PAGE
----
My one complaint about the book was the occasional switch in narrative. There’s no line/paragraph break when the POV changes, which is just a personal pet peeve of mine. But I also really liked Izzy’s narrative, so it felt quite jarring to get other character’s perspectives when I was so drawn to Izzy’s voice. I also think keeping the reader in Izzy’s narrative could have heightened the tension – particularly when it came to deciphering Will and her changing relationship with him. Some of the romantic tension deflated when readers were given a sneak-peek into Will’s psyche.
I really loved this book, especially because so much in it was foreign to me. I know nothing about farming in Australia - I’m a city girl, through and through. I found the in’s and out’s of farming life really interesting, and the rural setting made a great stage for this contemporary romance.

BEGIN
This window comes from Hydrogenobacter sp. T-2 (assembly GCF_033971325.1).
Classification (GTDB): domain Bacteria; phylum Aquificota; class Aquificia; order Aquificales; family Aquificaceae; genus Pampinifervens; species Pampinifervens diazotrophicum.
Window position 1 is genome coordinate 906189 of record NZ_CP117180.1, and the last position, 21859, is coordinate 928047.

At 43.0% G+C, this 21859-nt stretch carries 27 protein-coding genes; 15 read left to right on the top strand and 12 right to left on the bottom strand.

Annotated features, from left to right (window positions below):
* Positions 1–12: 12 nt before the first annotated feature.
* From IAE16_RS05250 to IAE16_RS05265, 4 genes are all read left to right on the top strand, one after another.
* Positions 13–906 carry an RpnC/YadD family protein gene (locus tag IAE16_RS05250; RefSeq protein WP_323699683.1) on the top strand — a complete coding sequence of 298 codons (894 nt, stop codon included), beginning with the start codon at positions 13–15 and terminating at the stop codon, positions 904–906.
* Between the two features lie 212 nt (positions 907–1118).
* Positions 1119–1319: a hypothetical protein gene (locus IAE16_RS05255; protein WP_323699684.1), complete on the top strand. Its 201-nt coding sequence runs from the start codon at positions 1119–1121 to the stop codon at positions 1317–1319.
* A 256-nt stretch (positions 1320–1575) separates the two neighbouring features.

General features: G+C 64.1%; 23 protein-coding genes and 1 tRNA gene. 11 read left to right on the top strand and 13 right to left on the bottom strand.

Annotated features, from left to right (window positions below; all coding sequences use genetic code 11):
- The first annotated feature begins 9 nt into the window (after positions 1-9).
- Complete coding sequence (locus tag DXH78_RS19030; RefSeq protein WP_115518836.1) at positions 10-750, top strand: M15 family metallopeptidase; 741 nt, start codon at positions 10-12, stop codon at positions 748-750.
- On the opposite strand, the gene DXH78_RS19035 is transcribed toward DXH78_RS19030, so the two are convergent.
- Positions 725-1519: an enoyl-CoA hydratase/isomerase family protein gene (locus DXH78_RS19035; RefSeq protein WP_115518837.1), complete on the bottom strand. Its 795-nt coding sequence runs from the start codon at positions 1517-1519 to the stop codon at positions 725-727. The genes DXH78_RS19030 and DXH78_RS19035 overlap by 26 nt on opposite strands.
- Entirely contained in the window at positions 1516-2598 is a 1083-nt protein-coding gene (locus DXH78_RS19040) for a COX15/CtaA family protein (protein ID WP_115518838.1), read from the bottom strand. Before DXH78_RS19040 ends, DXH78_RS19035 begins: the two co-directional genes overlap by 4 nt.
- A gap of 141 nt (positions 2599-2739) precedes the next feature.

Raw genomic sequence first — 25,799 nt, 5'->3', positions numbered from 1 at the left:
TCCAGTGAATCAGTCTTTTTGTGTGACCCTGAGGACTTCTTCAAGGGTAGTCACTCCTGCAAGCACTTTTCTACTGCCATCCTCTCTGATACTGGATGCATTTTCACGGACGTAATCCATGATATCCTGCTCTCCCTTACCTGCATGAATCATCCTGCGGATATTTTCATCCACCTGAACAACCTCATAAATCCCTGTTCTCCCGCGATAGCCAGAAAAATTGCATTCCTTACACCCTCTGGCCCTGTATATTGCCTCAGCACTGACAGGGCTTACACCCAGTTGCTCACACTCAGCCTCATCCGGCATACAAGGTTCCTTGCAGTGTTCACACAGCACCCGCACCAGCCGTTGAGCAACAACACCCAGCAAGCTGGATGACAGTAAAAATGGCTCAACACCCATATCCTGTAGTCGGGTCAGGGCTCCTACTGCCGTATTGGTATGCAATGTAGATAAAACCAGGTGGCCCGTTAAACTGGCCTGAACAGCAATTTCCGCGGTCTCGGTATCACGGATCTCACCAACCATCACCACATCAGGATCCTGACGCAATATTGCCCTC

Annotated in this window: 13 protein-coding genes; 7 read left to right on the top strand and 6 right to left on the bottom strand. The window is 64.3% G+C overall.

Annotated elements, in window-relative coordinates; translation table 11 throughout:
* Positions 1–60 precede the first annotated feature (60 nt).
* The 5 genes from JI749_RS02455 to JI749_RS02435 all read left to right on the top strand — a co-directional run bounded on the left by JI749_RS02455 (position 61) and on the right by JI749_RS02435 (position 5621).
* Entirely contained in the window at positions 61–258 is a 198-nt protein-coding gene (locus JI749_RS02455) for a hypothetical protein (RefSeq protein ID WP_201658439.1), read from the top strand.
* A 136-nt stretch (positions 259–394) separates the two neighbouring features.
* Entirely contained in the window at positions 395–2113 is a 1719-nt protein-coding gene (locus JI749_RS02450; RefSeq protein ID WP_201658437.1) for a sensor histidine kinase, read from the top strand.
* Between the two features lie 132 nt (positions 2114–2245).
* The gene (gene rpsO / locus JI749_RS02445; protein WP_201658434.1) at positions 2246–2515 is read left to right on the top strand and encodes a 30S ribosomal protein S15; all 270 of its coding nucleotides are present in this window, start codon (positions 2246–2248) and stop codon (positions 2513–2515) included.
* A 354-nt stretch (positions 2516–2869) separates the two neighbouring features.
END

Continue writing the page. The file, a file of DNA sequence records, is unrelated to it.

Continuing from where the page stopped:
Maya Angelou once said; “You can never go home again, but the truth is you can never leave home, so it's all right”.
I think that’s ultimately what ‘The Family Farm’ is about – coming home and finding that ‘home’ hasn’t changed so much, but you have. I loved Izzy’s story – on the surface her journey is all about staking a claim on the land she loves, but Palmer goes so much deeper than that. Palmer has written a contemporary romance that’s at once a glimpse into rural Australia, and an examination of family dynamics.